Electric vehicles upfront costs prohibit the vast majority from ownership. Simply pumping up the cost of running a vehicle by increasing taxes on internal combustion engine powered vehicles is not going to be an incentive to switch to electric, as the cost amortised over the life of the vehicle is manageable, but the high upfront cost excludes you. HP repayments become unmanageable for a high purchase price. Leased vehicles make sense as you can constantly upgrade, but you are forever paying. I bought a luxury vehicle I could never afford new, second hand and now own it outright. It is a far more economical way of doing things for individual finances. If you are rich you can do what you like!
The biggest uptake will be when business fleets take to electric cars and the second user vehicles come to market, but that will only be any good if second user vehicles come with a newly replaced battery pack, as at the moment you effectively only get about 8 years out of them. You cant buy a second user electric car with a duff battery.
Then there is the lack of off-street parking for charging.. lots to resolve before they become fully adopted.
Regarding electric cars, i dont think there has not been enough information given about them.
You have to go and find out yourself it needs some information given perhaps in the newspaper or booklets sent to shops so you can pick one up.
Everyone has different idea on the situation from what i read, if we had the facts we would know where we stand
Electric car Prices are A JOKE !
Those buying a fossil fuel vehicle in 2029 may find that the resale value holds up nicely.
As people get weaned off petrol and diesel, the goverment stands to lose a huge amount of tax collection, as 80% of the price at the pump is tax. They will then start to find new and innovative ways to shift this tax burden onto drivers of electric vehicles.
There is precedent to this… diesel used to be cheap as it is more plentiful than petrol. So what did the government do? They jacked up the taxes so much, it is now more expensive than unleaded per litre!
I looked into buying an EV last month: £30k for small short-range hatchback, £40k for a standard short-range SUV, £50k for a medium sized, long-range saloon/SUV; one to two hour increases on a 200 mile journey; reliability issues where cars won’t charge ie your stranded; surcharge for over-staying. No thanks!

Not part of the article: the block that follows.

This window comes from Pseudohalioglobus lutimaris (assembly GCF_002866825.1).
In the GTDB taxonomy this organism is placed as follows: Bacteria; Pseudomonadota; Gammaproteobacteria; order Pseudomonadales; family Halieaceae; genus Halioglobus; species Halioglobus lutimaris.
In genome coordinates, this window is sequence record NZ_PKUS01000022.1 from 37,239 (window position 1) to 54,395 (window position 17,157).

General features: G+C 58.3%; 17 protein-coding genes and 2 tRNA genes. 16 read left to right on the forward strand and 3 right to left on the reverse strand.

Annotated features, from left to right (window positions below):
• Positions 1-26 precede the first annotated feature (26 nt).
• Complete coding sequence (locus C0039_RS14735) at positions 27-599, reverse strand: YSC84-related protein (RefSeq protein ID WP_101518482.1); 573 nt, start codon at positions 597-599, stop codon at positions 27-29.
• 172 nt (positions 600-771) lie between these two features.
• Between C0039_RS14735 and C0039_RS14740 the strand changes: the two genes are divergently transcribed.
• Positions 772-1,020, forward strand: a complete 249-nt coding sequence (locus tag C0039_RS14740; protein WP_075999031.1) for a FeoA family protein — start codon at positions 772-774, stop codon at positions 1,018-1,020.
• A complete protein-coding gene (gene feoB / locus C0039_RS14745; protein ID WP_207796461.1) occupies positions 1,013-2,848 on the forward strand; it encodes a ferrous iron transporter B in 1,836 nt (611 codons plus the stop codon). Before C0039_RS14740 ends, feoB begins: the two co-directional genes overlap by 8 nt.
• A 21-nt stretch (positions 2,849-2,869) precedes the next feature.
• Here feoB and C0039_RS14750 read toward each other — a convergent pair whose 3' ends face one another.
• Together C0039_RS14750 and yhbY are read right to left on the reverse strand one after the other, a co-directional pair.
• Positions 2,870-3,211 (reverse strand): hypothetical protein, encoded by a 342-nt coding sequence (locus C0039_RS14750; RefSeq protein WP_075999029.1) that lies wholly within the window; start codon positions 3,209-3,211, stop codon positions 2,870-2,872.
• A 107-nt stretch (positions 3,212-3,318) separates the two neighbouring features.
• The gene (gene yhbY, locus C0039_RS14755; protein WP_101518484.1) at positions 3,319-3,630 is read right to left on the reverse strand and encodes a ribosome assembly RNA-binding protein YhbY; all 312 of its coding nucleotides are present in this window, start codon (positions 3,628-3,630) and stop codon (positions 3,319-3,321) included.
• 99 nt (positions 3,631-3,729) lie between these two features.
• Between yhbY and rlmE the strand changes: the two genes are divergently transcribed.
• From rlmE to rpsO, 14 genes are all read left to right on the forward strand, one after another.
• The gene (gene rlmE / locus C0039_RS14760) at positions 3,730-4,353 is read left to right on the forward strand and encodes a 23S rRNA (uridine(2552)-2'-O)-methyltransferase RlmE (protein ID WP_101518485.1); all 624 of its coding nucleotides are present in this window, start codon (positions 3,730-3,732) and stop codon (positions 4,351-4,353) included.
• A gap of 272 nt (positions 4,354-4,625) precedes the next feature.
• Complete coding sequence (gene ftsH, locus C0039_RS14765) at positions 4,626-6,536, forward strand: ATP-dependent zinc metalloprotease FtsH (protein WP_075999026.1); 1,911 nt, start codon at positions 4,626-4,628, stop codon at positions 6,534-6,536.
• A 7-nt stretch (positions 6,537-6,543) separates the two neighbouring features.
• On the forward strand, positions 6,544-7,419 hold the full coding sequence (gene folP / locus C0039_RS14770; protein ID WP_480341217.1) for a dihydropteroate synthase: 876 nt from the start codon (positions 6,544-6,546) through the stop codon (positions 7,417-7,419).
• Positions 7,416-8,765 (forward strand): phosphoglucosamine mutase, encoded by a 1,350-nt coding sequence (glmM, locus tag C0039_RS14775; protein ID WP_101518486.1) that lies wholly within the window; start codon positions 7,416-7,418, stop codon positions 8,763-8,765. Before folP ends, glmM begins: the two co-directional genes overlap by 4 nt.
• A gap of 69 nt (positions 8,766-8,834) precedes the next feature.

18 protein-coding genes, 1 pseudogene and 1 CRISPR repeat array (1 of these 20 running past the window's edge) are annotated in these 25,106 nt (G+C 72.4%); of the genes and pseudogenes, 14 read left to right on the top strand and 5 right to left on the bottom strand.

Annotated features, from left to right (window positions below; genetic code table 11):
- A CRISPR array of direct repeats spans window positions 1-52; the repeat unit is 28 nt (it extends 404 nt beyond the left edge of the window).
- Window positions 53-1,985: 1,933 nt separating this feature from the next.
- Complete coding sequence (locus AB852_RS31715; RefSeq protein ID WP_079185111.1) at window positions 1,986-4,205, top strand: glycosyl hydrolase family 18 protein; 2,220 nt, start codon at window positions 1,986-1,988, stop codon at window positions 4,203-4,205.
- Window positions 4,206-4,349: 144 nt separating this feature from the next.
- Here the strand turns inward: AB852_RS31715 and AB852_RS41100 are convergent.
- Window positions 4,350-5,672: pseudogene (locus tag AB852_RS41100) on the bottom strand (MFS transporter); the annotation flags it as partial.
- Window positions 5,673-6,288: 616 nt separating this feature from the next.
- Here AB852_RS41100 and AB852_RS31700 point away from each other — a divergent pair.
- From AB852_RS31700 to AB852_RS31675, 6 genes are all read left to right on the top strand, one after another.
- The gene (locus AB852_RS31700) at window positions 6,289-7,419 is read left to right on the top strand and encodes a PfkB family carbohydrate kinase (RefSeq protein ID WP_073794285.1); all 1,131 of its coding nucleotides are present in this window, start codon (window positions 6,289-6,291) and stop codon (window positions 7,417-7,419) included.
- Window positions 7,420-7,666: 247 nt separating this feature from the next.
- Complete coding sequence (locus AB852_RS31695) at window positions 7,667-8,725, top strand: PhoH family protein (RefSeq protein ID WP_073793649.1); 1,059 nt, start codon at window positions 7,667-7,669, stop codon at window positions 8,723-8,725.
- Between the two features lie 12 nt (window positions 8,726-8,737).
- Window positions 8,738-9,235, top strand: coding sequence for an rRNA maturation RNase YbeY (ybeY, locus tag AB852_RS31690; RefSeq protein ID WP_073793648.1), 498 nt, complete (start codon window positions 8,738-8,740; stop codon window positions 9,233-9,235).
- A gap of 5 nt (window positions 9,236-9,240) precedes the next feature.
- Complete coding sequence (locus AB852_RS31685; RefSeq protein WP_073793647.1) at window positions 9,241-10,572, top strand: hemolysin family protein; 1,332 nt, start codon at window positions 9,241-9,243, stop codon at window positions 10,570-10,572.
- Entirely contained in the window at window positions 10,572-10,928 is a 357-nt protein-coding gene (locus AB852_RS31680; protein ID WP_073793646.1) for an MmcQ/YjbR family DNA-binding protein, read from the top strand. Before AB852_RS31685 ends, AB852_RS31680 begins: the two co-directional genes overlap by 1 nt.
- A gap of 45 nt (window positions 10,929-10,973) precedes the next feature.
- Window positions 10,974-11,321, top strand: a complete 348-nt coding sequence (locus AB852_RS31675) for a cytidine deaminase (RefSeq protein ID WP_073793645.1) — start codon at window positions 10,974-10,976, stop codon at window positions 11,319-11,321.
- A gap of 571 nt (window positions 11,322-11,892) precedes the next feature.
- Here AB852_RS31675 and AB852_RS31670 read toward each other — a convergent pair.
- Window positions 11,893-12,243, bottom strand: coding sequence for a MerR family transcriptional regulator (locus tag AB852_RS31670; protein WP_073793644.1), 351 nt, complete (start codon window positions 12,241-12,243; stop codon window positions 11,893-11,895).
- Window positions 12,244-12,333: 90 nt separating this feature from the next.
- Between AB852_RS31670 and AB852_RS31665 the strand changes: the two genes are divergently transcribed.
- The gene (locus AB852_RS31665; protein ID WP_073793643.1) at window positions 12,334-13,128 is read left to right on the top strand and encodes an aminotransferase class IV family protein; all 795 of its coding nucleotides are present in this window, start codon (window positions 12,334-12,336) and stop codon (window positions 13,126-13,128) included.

Electric vehicles, even with the plug-in grant, are still too expensive. Filling stations are now having charge points installed, what are you supposed to do while your car is charging. They are not the most hospitable place to be for a long stop. These are only a sample of my reservations.
I have a hybrid and intend changing to electric with my next car. My only complaint is the price of servicing these vehicles. I think the future is for electric cars, cleaner and better fir the environment we are trying to change.
[…] been developing new EV models. However, EV adoption has been quite slow owing to factors such as high costs and limited charging […]
And how will the the rather fragile national grid cope if we all started using ev’s … There are rumours that the national grid is almost at capacity – but you don’t here any hype on this when the government is financially coercing the move to ev. Or how they’ll have to raise the black hole in tax revenue that will result result from the decline of combustion engine related taxation, fuel duty, vat, road ‘fund’ licence, vehicle servicing etc.
Or the quiet environmental impact of materials (battery) mining, end of life ‘recycling’ and the risks from a lithium battery fire!
And as for hydrogen many car owners can’t even replace a headlight lamp correctly – trust them with hydrogen and under pressure!
Don’t ask real world questions, they’re awkward for politicians and corporations?
Manufacturers claimed range is based on travelling at 45- 50 mph with a ambient temperature of at least 15c. Practically every manufacturer says at temperatures as low as 8c expect to reduce your range by 45% and this is without using any other electrical items such as lights, heater etc. So the realistic range is insufficient. And don’t dare to travel at 70 mph or the range drops below 50%. Manufactures recommend not to charge batteries above 80% as it reduces battery life, so there’s another drop in claimed range. It’s said that the average battery life is 8 years, so who in their right mind would buy your 5-6 year old vehicle, apart from a scrap merchant.?
Do you own a caravan ? If so what are you going to tow that with ?
Has anyone noticed the price of electricity or that there is 20% VAT from charging points away from home?